Put on a Bus: Cody disappeared late into Season 5, initially without explanation. (As stated above, actor Sasha Mitchell was accused of domestic abuse - though this turned out to be unfounded. As Walt Disney had purchased ABC around the same time, it was felt that it would create bad publicity for their family friendly image if Mitchell remained on the show.) Season 6's "Bonjour Jean-Luc" would later explain that he had gotten a job in Russia. (Of course, while the first episode of the season to be produced, it was the last one to be aired - thus prompting some confusion.)
Roaring Rampage of Revenge: Frank, in the Season 7 episode "Phoney Business," after finding out a television commercial producer tricked Al into starring in a phone sex hotline commercial. In addition to threatening to throw him from a high-story window, he rips apart the office looking for the master video of the commercial and threatens to tell his boss unless the commercial is pulled at once; earlier, he threatened to beat Rich to within an inch of his life after finding out he knew what was going on, and also implies to J.T. that he also has harsh punishment coming.
Screaming Birth: Carol turns into a maniac while she's in labor with Lily, though this is mostly because of her stubborn insistence on natural childbirth and ends when she accepts an epidural.
Shout-Out: To Married... with Children, of all shows. Frank complains that he feels like Al Bundy when the kids are pestering him for money, echoing the way every Married... episode began with Al giving money to each of his freeloading family members.
Suspiciously Similar Substitute: After Sasha Mitchell's legal difficulties mentioned above, Cody was dropped from the show late into Season 5. Filling the void in these remaining episodes was the very Cody-like Flash, a hyperactive adult who worked at Frank's construction company. He was dropped in-between seasons. (Presumably, his sole purpose was to take Cody's role in scripts/stories developed before the change.) Season 6 gave us another Cody substitute with Bronson Pinchot as Jean-Luc, Carol's new French Wacky Guy business partner. He only lasted the season (though unlike Flash, got a goodbye episode).
Television Geography: The show is supposed to take place in Port Washington, Wisconsin, north of Milwaukee, but the lack of accents and local flavor (beyond a few mentions of landmarks and a couple of copies of the Ozaukee Press here and there) suggests otherwise.
Although the accents were a whole lot more accurate here than they were in ABC's last pair of sitcoms to take place in Metro Milwaukee, and in real life, the "Wiscaaansin" accent isn't all that pronounced until you go further north in the state.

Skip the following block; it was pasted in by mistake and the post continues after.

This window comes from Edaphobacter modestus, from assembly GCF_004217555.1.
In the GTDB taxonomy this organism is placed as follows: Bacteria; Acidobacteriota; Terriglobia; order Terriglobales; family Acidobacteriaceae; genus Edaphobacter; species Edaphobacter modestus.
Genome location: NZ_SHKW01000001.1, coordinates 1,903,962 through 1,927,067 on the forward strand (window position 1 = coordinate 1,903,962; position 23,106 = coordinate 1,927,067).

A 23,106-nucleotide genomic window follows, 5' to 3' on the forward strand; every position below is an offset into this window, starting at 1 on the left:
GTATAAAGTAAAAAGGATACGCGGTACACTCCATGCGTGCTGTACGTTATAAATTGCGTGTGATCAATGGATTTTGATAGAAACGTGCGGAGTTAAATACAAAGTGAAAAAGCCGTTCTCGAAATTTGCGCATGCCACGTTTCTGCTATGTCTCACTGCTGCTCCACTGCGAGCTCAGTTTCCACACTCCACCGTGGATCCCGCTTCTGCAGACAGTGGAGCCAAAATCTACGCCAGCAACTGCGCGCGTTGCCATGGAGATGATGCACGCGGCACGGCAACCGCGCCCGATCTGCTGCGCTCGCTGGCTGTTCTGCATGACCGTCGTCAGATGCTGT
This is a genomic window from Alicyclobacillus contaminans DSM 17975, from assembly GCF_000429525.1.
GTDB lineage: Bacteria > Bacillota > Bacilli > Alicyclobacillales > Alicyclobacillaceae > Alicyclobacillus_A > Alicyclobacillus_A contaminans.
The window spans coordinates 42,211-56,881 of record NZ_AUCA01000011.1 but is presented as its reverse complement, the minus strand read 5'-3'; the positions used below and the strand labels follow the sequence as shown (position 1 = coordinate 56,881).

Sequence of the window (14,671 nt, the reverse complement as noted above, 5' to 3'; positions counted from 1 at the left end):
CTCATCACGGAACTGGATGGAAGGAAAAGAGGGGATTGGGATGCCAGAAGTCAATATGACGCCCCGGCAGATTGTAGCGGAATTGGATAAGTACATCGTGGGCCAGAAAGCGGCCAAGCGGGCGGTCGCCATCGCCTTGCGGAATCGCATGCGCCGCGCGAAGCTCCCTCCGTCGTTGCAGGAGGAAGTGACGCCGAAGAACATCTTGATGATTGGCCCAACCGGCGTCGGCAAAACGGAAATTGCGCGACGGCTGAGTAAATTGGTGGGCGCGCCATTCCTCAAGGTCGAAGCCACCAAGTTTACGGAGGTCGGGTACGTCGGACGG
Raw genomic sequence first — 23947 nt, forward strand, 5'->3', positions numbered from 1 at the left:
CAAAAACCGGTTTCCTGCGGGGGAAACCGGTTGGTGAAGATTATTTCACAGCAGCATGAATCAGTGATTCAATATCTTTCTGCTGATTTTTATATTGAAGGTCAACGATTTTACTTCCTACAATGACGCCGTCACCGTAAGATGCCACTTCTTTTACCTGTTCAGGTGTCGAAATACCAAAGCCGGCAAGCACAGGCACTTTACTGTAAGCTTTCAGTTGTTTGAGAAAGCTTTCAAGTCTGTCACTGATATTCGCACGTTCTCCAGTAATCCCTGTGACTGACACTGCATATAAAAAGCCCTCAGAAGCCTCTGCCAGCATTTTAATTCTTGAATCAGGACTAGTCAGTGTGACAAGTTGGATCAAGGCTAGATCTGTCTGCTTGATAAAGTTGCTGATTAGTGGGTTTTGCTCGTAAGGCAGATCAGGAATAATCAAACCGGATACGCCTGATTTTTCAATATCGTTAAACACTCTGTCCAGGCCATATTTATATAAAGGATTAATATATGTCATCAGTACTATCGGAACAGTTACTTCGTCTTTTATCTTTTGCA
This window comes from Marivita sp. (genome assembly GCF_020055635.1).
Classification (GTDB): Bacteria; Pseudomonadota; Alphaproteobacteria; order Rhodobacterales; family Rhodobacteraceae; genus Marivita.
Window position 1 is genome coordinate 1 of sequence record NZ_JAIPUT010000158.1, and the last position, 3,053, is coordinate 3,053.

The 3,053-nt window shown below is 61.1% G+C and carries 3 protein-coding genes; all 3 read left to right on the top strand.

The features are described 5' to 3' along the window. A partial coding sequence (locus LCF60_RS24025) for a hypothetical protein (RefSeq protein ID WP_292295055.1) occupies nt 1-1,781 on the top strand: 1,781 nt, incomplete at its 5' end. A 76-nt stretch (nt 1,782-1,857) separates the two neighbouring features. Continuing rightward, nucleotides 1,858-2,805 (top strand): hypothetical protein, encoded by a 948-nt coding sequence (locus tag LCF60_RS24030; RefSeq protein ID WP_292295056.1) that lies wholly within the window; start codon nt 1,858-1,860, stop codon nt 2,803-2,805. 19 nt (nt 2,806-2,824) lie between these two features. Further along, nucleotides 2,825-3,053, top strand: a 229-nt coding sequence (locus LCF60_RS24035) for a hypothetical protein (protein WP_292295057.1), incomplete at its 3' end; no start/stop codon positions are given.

But they did know that Port Washington High School's mascot is the Pirates and had school letter jackets for the appropriate characters with the true logo.
If by "true logo" you mean the ones in this episode, then, no. Definitely not. Not only is PWHS' colour scheme green and white (or green and tan for the jackets), when this troper was at the school (only a few years after the show starting airing), the logo on the jacket was a PW (not a W, which makes no sense), and the school was not written on the back.
The opening does, however, hilariously suggest Port Washington has a theme park, complete with roller coaster. The closest coaster that could even be applicable is about two hours away in Gurnee, Illinois (also not on an obvious ocean coastline, mind, and not even close enough to Lake Michigan to count).
Surprisingly averted by the quick glance of the population sign: the numbers are accurate as of the 1990 US Census.
Toilet Paper Prank: In a Halloween Episode, the nerdy Mark gets caught doing this by a police officer and brought home to his parents to face the music. When he comments he'd rather go to jail, the officer replies that's exactly why they bring the kids home instead.
Tomboy and Girly Girl: Tomboy Al, girly girl Karen, and Dana has traits of both (career oriented, sarcastic, feminist, but also dresses in feminine clothes, not into sports, and rather boy-crazy).
Very Special Episode: A couple, although an unusually subtle one happened when J.T. finds out he has dyslexia. It was basically one scene of drama (as he realizes his trouble in reading) and the remainder making some mild Gallows Humor on the subject.
J.T.: "It's confirmed. I have dyslexia."
Carol: "Thank God! I knew you couldn't be that stupid!"
There's one in which someone offered weed to Al. She doesn't seem so reluctant about smoking it, but rejects the joint anyway at the end.